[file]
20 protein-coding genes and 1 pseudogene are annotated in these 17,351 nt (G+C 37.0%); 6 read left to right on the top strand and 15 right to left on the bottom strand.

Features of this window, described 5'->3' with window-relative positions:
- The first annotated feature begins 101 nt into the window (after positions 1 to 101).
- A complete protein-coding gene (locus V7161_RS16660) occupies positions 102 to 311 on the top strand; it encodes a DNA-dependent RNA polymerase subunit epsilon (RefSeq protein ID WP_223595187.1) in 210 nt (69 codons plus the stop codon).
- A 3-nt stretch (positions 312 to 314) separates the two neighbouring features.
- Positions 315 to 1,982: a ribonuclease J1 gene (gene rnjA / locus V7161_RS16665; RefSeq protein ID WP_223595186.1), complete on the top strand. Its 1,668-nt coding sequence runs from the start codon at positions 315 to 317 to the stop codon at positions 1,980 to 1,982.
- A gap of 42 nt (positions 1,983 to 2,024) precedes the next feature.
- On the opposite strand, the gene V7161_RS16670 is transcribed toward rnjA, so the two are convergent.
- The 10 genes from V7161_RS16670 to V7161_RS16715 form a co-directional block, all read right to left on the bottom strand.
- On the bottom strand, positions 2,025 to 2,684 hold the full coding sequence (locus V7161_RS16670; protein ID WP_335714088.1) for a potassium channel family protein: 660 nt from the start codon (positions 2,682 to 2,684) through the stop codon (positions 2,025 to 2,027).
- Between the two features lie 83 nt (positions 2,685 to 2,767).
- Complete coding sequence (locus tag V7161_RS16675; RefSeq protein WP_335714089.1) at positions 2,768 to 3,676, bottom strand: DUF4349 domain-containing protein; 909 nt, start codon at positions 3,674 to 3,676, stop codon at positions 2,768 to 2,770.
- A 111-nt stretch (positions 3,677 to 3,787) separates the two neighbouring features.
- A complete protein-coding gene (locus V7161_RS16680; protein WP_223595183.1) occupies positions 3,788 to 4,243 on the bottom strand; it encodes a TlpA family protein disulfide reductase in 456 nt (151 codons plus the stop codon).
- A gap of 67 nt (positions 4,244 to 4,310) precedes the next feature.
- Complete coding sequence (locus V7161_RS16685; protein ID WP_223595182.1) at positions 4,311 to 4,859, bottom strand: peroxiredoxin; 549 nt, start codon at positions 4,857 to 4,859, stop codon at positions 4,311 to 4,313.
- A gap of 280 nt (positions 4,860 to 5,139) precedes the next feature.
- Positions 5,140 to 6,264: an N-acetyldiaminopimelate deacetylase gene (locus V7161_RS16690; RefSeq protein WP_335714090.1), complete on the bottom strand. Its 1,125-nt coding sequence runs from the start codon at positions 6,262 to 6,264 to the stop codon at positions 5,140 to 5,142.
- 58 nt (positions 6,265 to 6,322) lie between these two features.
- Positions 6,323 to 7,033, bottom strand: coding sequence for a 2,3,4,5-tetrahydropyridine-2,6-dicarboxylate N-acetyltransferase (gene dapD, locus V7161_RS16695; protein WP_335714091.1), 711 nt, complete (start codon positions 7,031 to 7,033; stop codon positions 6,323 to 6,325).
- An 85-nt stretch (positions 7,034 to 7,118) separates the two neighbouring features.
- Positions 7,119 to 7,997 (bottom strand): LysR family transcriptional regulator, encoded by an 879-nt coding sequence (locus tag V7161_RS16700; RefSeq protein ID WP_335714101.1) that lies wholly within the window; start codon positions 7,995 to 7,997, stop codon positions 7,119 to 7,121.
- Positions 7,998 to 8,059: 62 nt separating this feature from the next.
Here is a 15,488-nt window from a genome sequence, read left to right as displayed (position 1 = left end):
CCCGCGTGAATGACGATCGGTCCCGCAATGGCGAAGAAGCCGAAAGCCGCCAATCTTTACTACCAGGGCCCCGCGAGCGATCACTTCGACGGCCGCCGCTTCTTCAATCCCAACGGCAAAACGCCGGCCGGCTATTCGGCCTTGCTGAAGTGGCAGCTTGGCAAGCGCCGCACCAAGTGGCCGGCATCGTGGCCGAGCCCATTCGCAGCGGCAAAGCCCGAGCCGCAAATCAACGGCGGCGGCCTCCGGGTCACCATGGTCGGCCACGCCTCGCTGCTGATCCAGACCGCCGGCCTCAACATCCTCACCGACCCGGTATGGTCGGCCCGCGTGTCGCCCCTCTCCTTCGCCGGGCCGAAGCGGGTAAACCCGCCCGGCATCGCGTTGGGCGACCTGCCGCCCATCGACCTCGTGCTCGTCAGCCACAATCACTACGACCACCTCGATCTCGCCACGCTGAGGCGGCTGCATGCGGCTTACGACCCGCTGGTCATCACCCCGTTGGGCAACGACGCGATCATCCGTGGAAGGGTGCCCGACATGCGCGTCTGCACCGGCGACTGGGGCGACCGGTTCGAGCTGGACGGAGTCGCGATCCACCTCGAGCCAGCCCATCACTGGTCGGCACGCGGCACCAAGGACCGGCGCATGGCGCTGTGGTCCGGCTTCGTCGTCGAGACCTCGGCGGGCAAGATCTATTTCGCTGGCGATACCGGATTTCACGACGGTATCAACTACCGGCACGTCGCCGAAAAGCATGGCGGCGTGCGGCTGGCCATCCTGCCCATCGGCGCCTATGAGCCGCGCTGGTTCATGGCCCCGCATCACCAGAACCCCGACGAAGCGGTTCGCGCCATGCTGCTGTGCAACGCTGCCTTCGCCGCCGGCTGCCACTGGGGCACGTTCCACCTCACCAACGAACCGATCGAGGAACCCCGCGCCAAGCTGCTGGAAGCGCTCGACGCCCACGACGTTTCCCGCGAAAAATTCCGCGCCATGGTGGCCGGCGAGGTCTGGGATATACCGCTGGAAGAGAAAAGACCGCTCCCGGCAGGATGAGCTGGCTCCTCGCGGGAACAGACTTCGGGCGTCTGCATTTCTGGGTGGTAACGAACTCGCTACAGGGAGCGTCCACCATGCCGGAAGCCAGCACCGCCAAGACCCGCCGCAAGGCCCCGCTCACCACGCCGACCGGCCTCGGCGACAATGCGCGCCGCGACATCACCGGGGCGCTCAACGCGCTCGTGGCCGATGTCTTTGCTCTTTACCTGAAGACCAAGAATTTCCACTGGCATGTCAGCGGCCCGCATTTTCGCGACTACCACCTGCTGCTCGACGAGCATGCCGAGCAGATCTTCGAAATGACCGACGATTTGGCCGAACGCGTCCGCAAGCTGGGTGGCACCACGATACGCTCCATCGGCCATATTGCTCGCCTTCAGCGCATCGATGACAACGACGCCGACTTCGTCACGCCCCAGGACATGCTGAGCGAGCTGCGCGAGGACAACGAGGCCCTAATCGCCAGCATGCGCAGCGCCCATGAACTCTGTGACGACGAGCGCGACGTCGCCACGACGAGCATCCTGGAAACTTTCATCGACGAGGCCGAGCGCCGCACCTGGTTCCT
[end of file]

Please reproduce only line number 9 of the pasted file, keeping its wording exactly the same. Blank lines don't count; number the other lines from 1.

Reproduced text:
- The 10 genes from V7161_RS16670 to V7161_RS16715 form a co-directional block, all read right to left on the bottom strand.